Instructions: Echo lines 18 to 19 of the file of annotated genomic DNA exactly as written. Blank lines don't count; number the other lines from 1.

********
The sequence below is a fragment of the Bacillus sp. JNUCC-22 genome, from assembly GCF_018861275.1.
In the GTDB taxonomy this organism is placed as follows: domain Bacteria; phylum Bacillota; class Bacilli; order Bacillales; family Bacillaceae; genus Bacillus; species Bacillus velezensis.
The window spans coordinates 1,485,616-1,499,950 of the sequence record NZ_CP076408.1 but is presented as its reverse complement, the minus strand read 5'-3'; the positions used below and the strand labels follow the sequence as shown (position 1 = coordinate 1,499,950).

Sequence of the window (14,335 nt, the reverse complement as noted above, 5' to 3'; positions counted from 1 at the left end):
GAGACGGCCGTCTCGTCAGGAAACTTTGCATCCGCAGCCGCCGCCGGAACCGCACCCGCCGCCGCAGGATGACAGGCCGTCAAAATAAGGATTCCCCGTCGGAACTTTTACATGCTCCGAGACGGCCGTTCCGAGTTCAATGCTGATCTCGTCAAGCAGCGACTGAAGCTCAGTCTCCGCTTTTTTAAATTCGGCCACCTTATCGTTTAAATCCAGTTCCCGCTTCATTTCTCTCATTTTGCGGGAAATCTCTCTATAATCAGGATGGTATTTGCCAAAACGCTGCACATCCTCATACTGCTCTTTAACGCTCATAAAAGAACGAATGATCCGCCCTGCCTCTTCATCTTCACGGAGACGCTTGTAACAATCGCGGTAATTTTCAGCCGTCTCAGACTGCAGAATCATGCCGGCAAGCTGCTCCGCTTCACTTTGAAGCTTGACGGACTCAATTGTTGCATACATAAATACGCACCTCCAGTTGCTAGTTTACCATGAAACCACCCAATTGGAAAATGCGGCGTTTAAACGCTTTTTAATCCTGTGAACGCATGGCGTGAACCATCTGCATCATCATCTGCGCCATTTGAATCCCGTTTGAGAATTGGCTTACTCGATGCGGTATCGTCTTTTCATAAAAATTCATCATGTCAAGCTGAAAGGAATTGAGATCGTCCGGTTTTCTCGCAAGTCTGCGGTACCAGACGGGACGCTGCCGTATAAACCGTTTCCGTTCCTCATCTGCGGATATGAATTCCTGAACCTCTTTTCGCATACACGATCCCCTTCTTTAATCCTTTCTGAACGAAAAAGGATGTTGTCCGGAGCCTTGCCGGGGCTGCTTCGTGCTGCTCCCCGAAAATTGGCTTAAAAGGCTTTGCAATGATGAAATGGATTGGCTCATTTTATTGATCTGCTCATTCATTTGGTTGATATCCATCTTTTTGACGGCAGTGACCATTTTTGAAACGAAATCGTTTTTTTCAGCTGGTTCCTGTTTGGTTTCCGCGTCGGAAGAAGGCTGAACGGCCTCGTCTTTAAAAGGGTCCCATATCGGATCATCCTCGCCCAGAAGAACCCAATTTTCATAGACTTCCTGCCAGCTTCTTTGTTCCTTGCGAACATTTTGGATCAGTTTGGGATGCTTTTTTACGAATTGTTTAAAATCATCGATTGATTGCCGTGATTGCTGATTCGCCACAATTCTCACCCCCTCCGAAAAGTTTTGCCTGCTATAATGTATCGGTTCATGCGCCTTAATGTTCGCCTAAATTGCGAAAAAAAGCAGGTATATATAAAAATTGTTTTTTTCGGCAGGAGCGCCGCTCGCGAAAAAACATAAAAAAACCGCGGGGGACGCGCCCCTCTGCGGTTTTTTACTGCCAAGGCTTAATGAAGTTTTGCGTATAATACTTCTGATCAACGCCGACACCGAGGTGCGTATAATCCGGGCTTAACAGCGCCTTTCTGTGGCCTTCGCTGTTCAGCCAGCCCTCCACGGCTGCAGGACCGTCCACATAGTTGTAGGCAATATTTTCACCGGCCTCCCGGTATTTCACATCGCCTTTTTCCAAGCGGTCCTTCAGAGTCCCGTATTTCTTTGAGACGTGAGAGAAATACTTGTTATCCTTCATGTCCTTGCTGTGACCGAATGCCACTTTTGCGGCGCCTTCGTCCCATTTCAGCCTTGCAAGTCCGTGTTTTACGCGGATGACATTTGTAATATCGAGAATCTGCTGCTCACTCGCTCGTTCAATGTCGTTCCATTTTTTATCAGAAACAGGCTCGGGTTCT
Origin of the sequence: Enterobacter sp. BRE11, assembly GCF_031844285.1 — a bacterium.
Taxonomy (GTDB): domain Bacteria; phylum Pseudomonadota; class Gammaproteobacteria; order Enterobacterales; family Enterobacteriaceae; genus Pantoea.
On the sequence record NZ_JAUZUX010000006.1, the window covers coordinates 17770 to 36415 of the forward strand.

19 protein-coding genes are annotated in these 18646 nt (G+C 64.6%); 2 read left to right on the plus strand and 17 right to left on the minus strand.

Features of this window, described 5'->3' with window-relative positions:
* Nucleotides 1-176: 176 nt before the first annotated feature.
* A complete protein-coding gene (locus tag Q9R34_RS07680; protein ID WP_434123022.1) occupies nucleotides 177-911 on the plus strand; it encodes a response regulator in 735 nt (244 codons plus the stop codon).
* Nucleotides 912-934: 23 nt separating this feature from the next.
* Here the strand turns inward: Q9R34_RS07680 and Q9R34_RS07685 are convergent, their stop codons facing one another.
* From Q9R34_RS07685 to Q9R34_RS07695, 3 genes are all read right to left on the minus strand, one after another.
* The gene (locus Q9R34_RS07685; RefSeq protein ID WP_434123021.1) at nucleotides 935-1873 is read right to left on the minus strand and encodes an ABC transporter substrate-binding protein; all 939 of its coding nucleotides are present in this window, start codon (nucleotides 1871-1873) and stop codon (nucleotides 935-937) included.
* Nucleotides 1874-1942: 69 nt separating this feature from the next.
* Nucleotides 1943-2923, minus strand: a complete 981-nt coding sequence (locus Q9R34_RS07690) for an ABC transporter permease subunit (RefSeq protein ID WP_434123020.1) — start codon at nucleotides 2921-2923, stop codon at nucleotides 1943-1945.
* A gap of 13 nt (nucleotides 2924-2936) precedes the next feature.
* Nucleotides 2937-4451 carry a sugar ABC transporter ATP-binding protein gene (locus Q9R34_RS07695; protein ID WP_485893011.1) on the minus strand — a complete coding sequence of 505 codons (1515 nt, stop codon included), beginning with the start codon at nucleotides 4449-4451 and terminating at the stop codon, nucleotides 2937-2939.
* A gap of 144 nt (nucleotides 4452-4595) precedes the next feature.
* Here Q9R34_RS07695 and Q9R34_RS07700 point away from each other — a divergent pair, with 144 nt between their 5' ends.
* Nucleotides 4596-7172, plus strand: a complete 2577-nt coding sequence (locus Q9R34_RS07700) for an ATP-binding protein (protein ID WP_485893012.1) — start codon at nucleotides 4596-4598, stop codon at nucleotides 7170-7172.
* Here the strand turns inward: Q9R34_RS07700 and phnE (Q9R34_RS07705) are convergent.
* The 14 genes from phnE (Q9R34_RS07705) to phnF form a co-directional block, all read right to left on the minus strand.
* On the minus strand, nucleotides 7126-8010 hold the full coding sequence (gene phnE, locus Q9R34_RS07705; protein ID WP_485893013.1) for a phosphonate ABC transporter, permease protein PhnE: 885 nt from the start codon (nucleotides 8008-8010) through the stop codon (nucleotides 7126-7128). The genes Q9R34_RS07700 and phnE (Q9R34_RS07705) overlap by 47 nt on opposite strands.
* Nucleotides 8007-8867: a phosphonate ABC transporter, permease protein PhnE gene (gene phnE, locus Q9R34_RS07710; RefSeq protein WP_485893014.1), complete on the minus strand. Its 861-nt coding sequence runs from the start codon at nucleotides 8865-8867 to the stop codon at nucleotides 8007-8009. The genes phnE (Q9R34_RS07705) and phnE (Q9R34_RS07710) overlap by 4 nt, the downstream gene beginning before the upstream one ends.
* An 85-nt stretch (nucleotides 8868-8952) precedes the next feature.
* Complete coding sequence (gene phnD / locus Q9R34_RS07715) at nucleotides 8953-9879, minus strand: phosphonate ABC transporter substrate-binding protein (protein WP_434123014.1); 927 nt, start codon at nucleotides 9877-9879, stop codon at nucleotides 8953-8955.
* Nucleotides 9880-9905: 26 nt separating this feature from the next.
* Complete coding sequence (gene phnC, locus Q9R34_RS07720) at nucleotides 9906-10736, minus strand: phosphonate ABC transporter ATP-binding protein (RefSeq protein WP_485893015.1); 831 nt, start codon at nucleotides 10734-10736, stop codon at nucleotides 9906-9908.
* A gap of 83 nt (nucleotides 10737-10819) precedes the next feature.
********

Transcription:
* Nucleotides 1943-2923, minus strand: a complete 981-nt coding sequence (locus Q9R34_RS07690) for an ABC transporter permease subunit (RefSeq protein ID WP_434123020.1) — start codon at nucleotides 2921-2923, stop codon at nucleotides 1943-1945.
* A gap of 13 nt (nucleotides 2924-2936) precedes the next feature.